Referring more particularly now to FIGS. 2A-2H, the fabrication steps will be described. In FIG. 2A, a glass substrate 28 is provided on which is deposited a magnetic layer 16. This is usually a magnetically soft material such as NiFe. The thickness of layer 16 is not critical, a thickness of approximately 200-800 Angstroms being sufficient for most amorphous magnetic bubble domain materials. Layer 16 is deposited on substrate 28 by any of a number of well known techniques, including evaporation or plating.
In FIG. 2B, a masking layer 30 is put on layer 16 in order to define the apertures 18 in layer 16 (FIG. 1A). Masking layer 30 is generally comprised of a resist layer which can be selectively exposed and developed.
In FIG. 2C, a portion of layer 16 has been removed in order to define the apertures 18 therein. The inner edges of layer 16 which form the boundaries of apertures 18 are indicated by numeral 20.
In FIG. 2D, a second masking layer 32 is provided on magnetic layer 16. Masking layer 32 is spatially displaced from the position of masking layer 30. This is not apparent from these FIGS., but it is apparent when it is known that masking layer 32 is used to define the magnetic disks 22 which are spatially displaced from the apertures 18 in layer 16. Masking layer 32 is conveniently a resist layer also.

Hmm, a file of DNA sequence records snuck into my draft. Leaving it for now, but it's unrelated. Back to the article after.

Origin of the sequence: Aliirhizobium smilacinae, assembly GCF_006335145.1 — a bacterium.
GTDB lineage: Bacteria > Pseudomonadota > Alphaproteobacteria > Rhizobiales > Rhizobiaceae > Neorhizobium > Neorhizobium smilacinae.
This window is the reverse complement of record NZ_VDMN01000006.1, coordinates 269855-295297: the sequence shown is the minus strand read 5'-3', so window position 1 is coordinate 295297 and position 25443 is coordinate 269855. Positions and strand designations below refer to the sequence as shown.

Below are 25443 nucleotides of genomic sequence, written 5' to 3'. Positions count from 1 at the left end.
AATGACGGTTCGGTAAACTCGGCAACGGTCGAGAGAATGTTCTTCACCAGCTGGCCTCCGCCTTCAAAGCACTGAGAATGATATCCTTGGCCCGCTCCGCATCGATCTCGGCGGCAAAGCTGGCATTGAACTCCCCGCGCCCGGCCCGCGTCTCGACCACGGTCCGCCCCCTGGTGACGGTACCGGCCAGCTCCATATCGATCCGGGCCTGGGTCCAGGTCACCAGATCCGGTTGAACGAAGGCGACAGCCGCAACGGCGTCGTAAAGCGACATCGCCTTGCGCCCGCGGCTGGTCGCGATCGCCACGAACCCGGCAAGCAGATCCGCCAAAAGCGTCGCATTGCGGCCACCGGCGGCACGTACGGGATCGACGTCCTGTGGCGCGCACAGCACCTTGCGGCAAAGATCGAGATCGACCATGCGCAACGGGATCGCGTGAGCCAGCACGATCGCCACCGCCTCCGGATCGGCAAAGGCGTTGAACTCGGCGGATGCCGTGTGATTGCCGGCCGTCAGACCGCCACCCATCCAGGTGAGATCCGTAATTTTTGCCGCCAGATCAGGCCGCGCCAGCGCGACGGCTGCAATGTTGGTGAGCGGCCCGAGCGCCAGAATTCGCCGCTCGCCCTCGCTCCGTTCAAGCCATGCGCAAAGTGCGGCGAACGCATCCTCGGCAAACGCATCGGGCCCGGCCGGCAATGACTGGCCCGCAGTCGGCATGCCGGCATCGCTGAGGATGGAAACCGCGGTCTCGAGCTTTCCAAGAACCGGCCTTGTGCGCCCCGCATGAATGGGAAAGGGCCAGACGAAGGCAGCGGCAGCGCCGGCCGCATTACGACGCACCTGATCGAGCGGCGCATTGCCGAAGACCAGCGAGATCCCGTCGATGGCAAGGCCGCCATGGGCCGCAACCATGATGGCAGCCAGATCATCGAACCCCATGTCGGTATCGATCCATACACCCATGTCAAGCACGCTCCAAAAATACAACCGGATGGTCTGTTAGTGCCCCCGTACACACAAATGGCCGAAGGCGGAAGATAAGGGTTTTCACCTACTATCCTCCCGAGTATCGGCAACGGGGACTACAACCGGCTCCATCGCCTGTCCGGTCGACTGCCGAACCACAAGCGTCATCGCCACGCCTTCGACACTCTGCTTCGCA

In FIG. 2E, a layer 34 of magnetically soft material, such as NiFe, is deposited over mask 32 and substrate 28, also to a thickness generally 200-800 A.
In FIG. 2F, conventional lift-off techniques are used to remove portions of layer 34 and masking layer 32. This leaves a structure having magnetic disks 22 and apertured layer 16. As will be noted, projections 36 are produced where the magnetic disks 22 overlap the magnetic layer 16, and at the edges of the propagation elements.